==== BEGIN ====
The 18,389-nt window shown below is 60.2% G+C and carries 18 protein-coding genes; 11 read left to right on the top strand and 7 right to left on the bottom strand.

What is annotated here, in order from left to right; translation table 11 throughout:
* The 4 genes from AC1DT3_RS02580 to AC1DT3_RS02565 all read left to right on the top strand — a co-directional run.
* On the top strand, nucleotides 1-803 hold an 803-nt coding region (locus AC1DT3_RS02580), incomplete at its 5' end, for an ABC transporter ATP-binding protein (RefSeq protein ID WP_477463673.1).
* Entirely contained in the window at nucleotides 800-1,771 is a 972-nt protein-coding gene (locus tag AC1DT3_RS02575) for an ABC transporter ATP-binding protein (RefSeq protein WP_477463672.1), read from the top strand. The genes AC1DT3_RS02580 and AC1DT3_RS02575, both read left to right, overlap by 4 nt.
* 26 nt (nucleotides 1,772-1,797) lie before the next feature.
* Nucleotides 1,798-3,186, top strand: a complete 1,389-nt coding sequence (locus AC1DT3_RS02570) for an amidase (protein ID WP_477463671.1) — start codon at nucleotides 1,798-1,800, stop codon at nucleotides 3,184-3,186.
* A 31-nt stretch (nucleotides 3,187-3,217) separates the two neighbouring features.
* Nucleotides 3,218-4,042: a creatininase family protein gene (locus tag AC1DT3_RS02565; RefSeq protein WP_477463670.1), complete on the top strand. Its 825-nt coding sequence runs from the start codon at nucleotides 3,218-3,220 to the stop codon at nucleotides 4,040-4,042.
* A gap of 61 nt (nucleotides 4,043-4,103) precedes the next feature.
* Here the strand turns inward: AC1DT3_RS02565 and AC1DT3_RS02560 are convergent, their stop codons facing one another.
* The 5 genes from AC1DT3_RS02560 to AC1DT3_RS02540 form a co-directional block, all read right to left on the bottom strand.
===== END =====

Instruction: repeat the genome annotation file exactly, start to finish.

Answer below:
The 18,389-nt window shown below is 60.2% G+C and carries 18 protein-coding genes; 11 read left to right on the top strand and 7 right to left on the bottom strand.

What is annotated here, in order from left to right; translation table 11 throughout:
* The 4 genes from AC1DT3_RS02580 to AC1DT3_RS02565 all read left to right on the top strand — a co-directional run.
* On the top strand, nucleotides 1-803 hold an 803-nt coding region (locus AC1DT3_RS02580), incomplete at its 5' end, for an ABC transporter ATP-binding protein (RefSeq protein ID WP_477463673.1).
* Entirely contained in the window at nucleotides 800-1,771 is a 972-nt protein-coding gene (locus tag AC1DT3_RS02575) for an ABC transporter ATP-binding protein (RefSeq protein WP_477463672.1), read from the top strand. The genes AC1DT3_RS02580 and AC1DT3_RS02575, both read left to right, overlap by 4 nt.
* 26 nt (nucleotides 1,772-1,797) lie before the next feature.
* Nucleotides 1,798-3,186, top strand: a complete 1,389-nt coding sequence (locus AC1DT3_RS02570) for an amidase (protein ID WP_477463671.1) — start codon at nucleotides 1,798-1,800, stop codon at nucleotides 3,184-3,186.
* A 31-nt stretch (nucleotides 3,187-3,217) separates the two neighbouring features.
* Nucleotides 3,218-4,042: a creatininase family protein gene (locus tag AC1DT3_RS02565; RefSeq protein WP_477463670.1), complete on the top strand. Its 825-nt coding sequence runs from the start codon at nucleotides 3,218-3,220 to the stop codon at nucleotides 4,040-4,042.
* A gap of 61 nt (nucleotides 4,043-4,103) precedes the next feature.
* Here the strand turns inward: AC1DT3_RS02565 and AC1DT3_RS02560 are convergent, their stop codons facing one another.
* The 5 genes from AC1DT3_RS02560 to AC1DT3_RS02540 form a co-directional block, all read right to left on the bottom strand.